New rules have come into force on Thursday for all drone users, under the new rules even small drones will now need to be registered with the relevant aviation authority. If a drone is heavier than 250g then it already has to be registered with the CAA. Toy aircraft’s are not required to be registered. All drones that have a camera will need to be registered with the Civil Aviation Authority (CAA).
The rules will apply across all EU member states Norway and Iceland and now the UK will mirror the same rules. If you have brought your drone before 31st December,2020 you must still register. The drones will fall into three categories varying from low, medium and high depending on how they are used or flown.
- The low risk or open category drones will not require any authorisation but will be subject to strict operational limitations.
- Medium risk or specific category drones will have to have authorisation from the national aviation authority on the basis of a risk assessment.
- High risk or certified category drones will need to follow aviation rules, and this will apply to future drone flights with passengers.
The low risk category which will account for majority of hobbyist drones will be managed through the CE mark, which is the usual process for all products that are sold in Europe to ensure the customers they meet health, safety and environmental standards. Drones in the lower risk category will also have additional rules about where they can be flown:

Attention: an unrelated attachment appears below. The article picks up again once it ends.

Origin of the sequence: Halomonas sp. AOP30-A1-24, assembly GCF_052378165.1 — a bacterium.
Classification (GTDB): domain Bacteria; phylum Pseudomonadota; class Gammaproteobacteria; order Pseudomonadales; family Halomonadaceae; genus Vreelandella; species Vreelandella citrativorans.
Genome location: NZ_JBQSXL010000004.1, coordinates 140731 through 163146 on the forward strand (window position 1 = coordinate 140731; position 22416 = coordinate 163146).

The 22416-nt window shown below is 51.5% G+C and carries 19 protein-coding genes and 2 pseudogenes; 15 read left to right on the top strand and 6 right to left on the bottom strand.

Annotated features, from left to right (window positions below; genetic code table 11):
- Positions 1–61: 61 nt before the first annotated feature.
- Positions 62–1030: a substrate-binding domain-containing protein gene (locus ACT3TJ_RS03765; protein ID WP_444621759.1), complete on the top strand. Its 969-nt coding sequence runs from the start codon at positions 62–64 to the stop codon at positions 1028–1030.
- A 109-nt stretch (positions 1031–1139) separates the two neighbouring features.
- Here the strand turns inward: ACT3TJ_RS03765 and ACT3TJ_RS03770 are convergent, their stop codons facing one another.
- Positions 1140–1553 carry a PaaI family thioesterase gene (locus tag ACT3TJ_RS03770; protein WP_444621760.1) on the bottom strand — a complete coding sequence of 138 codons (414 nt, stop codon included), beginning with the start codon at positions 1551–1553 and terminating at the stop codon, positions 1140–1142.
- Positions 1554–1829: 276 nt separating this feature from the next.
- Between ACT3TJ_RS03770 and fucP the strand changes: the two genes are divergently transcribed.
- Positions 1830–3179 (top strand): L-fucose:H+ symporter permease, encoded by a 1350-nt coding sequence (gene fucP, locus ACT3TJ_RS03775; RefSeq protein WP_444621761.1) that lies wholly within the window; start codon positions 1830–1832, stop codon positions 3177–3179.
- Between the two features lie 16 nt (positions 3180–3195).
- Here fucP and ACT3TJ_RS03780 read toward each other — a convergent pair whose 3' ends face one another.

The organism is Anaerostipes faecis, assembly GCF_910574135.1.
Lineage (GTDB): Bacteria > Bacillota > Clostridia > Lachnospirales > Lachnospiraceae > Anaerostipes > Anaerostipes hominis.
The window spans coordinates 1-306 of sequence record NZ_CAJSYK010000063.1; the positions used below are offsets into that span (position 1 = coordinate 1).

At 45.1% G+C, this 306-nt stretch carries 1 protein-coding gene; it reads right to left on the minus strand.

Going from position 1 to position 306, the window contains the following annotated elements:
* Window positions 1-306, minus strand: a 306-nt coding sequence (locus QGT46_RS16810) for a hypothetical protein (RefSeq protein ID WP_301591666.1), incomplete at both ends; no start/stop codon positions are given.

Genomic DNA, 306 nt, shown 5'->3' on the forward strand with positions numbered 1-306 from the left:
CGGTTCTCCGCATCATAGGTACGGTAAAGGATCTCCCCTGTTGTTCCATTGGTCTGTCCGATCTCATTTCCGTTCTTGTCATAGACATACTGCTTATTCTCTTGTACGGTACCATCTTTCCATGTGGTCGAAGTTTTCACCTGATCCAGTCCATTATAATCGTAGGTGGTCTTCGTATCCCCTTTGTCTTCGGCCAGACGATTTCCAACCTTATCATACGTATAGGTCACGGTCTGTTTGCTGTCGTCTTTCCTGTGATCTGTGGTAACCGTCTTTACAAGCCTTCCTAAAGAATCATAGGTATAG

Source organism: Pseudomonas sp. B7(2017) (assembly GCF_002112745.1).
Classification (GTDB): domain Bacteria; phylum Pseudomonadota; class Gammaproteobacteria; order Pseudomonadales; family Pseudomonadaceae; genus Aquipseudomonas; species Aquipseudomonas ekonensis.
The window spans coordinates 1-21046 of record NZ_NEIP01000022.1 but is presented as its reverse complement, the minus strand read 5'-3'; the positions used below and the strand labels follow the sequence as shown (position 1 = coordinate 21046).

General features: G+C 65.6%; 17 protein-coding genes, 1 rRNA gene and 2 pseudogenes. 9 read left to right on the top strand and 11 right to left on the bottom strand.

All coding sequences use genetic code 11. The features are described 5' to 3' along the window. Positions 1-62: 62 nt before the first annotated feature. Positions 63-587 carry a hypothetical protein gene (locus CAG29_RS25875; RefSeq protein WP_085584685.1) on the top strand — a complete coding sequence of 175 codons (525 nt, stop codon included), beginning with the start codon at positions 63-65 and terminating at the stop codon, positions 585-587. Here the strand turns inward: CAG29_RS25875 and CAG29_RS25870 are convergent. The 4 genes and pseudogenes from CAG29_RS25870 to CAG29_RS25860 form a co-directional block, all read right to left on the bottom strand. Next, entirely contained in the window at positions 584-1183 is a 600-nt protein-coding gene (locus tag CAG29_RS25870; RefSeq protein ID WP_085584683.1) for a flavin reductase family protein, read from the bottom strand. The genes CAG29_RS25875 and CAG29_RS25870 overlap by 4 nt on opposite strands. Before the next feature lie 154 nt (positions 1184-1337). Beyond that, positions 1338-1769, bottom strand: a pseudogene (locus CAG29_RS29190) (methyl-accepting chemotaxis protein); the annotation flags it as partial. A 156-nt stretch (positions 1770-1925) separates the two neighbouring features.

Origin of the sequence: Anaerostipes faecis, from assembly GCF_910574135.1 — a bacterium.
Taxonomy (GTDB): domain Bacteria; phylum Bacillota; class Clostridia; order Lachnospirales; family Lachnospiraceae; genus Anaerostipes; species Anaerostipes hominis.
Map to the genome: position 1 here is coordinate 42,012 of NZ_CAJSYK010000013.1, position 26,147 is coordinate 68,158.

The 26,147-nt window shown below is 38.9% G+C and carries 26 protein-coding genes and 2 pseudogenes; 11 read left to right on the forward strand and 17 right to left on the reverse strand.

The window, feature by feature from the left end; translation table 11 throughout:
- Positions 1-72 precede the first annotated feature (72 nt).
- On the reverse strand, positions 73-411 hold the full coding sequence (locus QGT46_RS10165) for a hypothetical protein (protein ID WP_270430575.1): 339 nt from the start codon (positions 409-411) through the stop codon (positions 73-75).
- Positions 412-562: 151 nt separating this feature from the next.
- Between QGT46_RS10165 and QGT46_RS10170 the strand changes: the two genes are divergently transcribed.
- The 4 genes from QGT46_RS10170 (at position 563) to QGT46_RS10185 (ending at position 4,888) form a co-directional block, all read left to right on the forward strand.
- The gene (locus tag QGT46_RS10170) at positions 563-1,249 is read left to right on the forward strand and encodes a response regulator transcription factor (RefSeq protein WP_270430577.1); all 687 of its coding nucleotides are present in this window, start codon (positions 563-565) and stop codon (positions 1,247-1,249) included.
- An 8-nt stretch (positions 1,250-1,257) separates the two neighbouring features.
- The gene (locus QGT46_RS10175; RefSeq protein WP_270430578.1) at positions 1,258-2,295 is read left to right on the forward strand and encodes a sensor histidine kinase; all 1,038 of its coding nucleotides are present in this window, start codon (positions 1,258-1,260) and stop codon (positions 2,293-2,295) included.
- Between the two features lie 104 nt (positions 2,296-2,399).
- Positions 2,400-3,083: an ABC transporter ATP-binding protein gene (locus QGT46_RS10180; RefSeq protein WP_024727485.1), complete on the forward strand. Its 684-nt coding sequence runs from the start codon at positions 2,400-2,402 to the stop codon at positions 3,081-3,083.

- A1- Drones weighing less than 250g can be flown over people.
- A2- Drones weighing more than 250g but less than 2kg must be flown at least 50m away from people.
- A3- Drones weighing more than 2kg must be flown well away from people.
Membership of the CAA costs £9 and is renewed annually, UK based users are still required to have passed the CAA’s official theory test and to have obtained a flyer ID to be allowed to fly any drone weighing over 250g within 150m of people. The CAA makes it clear where drones can be flown, drone legislation has been confusing and varied nation to nation. If you get caught with a drone that is not registered with the CAA you could face a £1,000 fine. Once the drone is registered the owner will be issued with an ID number and will be required to display it on all the drones they have in BLOCK capital letters. This is to ensure that authorities can trace who owns a drone and if the drones are being used irresponsibly or flown some where they are not allowed to be used. By law drones are suppose to be operated within a operators line of sight and must remain below an altitude of 400ft to avoid interfering with aircraft and avoid public buildings. Authorisation is needed for larger and higher risk drones and those using then for complex environment beyond the operator’s line of sight.
DJI, one of the worlds biggest drone makers welcomed the new changes and said: “It streamlines different processes and allows customers to travel from country to country without having to worry about different rules in different foreign languages.”
Elliot Corke, Director of Global Drone Training , said: “The new rules might give people the idea that they could unpack a drone and just fly with it. We would encourage people to read the manual and practise somewhere safe first.”